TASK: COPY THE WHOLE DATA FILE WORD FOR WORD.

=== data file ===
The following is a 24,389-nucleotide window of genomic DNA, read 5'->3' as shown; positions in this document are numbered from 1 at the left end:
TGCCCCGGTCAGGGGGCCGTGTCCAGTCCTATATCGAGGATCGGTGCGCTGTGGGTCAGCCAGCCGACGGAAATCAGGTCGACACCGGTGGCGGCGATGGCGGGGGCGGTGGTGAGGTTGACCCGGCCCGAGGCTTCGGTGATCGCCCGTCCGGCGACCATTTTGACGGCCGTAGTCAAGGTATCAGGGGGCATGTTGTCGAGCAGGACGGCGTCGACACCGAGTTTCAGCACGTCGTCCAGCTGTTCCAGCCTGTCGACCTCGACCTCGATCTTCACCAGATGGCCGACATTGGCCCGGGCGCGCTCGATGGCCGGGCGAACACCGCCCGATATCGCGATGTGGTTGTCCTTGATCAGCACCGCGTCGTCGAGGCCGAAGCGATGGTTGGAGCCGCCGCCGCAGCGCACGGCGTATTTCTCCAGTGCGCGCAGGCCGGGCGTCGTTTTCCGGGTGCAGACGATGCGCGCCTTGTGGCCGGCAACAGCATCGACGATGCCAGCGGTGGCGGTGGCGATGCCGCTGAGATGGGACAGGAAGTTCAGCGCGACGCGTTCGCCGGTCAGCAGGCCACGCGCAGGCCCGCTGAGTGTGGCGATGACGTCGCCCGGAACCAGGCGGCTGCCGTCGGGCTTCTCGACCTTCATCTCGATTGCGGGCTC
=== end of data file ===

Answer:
The following is a 24,389-nucleotide window of genomic DNA, read 5'->3' as shown; positions in this document are numbered from 1 at the left end:
TGCCCCGGTCAGGGGGCCGTGTCCAGTCCTATATCGAGGATCGGTGCGCTGTGGGTCAGCCAGCCGACGGAAATCAGGTCGACACCGGTGGCGGCGATGGCGGGGGCGGTGGTGAGGTTGACCCGGCCCGAGGCTTCGGTGATCGCCCGTCCGGCGACCATTTTGACGGCCGTAGTCAAGGTATCAGGGGGCATGTTGTCGAGCAGGACGGCGTCGACACCGAGTTTCAGCACGTCGTCCAGCTGTTCCAGCCTGTCGACCTCGACCTCGATCTTCACCAGATGGCCGACATTGGCCCGGGCGCGCTCGATGGCCGGGCGAACACCGCCCGATATCGCGATGTGGTTGTCCTTGATCAGCACCGCGTCGTCGAGGCCGAAGCGATGGTTGGAGCCGCCGCCGCAGCGCACGGCGTATTTCTCCAGTGCGCGCAGGCCGGGCGTCGTTTTCCGGGTGCAGACGATGCGCGCCTTGTGGCCGGCAACAGCATCGACGATGCCAGCGGTGGCGGTGGCGATGCCGCTGAGATGGGACAGGAAGTTCAGCGCGACGCGTTCGCCGGTCAGCAGGCCACGCGCAGGCCCGCTGAGTGTGGCGATGACGTCGCCCGGAACCAGGCGGCTGCCGTCGGGCTTCTCGACCTTCATCTCGATTGCGGGCTC